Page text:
Girl Scouts can earn Badges (front of the uniform) or Patches (back of the uniform).

Girl Scouts can earn Badges (front of the uniform) or Patches (back of the uniform).

“The symbols which you wear on your sleeve mean that you have an intelligent interest in the subjects you have chosen, understand the principles of them, and can give reasonable, practical proof of this.” – Scouting for Girls, Official Handbook of the Girl Scouts, published by The Girl Scouts, Inc., 1920

The great news is many new members join our movement each year. And any experienced Girl Scout knows there’s a lot to explore – and learn – in Girl Scouts, especially the many types of badges and emblems that decorate Girl Scout sashes and vests.

So what’s it all about?

The most important thing to know is that all badges or patches earned in Girl Scouts are meant to show a girl’s achievement and are most meaningful when a girl can clearly articulate what she has achieved. For those of you who don’t know a patch from a petal, here’s a quick guide.

BADGES

Badges” refers to Girl Scout’s National Proficiency Badges, which are worn on the front of the uniform. They have a distinct shape and color that corresponds to each grade level. For example, Girl Scout Brownie badges are triangles, Junior badges are circles, and Cadette badges are diamond-shaped.

Badges have five steps with three different options for each step, and once completed, a girl should be able to demonstrate skill or knowledge of that topic. There’s a handy pull-out chart for all available badges, including the Skill-Building badges for in The Girl’s Guide to Girl Scouting.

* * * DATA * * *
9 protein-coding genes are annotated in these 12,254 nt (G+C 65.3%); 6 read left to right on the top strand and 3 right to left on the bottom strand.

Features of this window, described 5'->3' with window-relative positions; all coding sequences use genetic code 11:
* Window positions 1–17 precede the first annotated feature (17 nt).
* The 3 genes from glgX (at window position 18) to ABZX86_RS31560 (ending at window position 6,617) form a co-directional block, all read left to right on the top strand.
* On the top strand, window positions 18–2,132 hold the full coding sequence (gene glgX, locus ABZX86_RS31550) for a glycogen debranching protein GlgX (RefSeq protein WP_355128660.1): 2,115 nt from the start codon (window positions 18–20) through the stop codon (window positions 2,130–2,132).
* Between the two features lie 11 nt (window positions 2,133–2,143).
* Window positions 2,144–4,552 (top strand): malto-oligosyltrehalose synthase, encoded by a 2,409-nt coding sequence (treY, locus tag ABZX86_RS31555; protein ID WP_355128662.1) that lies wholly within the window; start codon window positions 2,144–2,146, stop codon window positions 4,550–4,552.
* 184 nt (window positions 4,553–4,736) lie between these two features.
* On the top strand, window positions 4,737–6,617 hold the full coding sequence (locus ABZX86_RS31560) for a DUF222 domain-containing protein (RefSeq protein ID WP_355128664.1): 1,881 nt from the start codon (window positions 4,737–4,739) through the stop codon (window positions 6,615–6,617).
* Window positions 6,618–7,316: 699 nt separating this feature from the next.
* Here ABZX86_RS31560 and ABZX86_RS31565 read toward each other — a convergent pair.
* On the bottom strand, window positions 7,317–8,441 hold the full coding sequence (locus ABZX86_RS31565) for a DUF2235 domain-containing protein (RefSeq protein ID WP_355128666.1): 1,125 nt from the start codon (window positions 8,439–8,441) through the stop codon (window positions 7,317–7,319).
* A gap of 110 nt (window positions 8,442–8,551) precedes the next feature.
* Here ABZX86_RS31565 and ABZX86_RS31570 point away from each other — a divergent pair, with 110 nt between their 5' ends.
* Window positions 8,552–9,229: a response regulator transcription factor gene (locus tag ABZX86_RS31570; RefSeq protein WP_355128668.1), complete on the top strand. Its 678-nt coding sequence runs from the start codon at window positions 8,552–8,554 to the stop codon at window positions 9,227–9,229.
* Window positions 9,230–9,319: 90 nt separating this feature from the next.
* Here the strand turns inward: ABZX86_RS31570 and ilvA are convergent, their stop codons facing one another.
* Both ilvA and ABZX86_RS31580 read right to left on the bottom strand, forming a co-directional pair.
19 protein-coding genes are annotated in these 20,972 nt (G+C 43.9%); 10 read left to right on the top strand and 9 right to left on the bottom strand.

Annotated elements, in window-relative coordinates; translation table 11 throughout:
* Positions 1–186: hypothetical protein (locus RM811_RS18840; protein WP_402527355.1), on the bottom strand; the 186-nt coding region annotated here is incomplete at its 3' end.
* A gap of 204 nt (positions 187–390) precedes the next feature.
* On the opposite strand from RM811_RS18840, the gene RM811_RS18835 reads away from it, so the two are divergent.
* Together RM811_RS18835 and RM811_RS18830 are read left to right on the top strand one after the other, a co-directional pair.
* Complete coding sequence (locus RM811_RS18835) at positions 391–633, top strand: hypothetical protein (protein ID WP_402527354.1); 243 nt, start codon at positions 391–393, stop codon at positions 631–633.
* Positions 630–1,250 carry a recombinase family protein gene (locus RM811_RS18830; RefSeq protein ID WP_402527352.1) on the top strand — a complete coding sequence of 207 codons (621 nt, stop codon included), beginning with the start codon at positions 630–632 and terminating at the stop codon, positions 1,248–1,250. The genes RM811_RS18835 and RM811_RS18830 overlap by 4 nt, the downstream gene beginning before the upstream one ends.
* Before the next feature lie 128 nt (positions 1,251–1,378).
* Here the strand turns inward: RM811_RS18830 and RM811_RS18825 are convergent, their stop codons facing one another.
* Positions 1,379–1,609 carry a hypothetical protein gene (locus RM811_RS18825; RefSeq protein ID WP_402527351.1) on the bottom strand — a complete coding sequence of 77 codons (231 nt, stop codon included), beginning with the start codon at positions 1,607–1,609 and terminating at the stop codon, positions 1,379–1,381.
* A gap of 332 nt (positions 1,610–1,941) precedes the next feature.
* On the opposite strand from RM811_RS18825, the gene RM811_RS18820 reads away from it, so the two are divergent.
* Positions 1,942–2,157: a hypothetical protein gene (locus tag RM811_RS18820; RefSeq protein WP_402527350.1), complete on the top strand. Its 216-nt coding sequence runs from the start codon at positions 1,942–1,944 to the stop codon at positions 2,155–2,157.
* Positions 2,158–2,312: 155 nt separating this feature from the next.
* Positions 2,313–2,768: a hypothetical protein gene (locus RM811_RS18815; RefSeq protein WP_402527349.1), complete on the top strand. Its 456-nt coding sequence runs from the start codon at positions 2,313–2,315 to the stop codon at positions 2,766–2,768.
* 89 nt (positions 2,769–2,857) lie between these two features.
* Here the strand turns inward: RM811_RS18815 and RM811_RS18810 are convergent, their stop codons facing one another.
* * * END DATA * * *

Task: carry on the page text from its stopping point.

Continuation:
And coming soon is our very own “Council’s Own Badge” program that provides girls with a unique, local opportunity that they cannot experience anywhere else. It is an award developed according to our national Girl Scout Leadership Experience guidelines, and can be worn on the front of the uniform. Only girls from Girl Scouts – NC Coastal Pines can earn one of our 10 Council’s Own badges. Stay tuned for more information our our council’s badge program, which is getting refreshed and updated as we speak!

Girl Scouts can also choose a “Make Your Own” badge! Girl Scout Brownies through Ambassadors can develop their own badge once a year, following particular guidelines of course.

What about our youngest Girl Scouts? Our Daises Girl Scouts (grade K-1) earn “Petals” that represent the 10 parts of the Girl Scout Law. Those petals are placed around a daisy center on the front of a smock or vest. In addition, Daisies can earn Financial Literacy “leaves” and Journey award patches.

PATCHES

“Patches” are fun ways to document a council or local area event. They are always worn on the back of the uniform. All patch programs include content from the National Leadership Journeys to provide girls with meaningful experiences on their path to leadership. Some patches unique to our council include the Hurricane Awareness patch which was introduced as a Patch of the Month this summer. Going forward, our council will be featuring one Council Patch each month, where girls across our 41 counties can explore and learn together.

My final words to live by, at least when it comes to badges and patches are “Educate, don’t decorate.” It’s not a competition for which troop has the most. It’s about exploring new things, discovering new skills, building skills for leadership, and having fun!

What badges or patches are your favorite or most meaningful, Girl Scouts? Tell us in the comments below!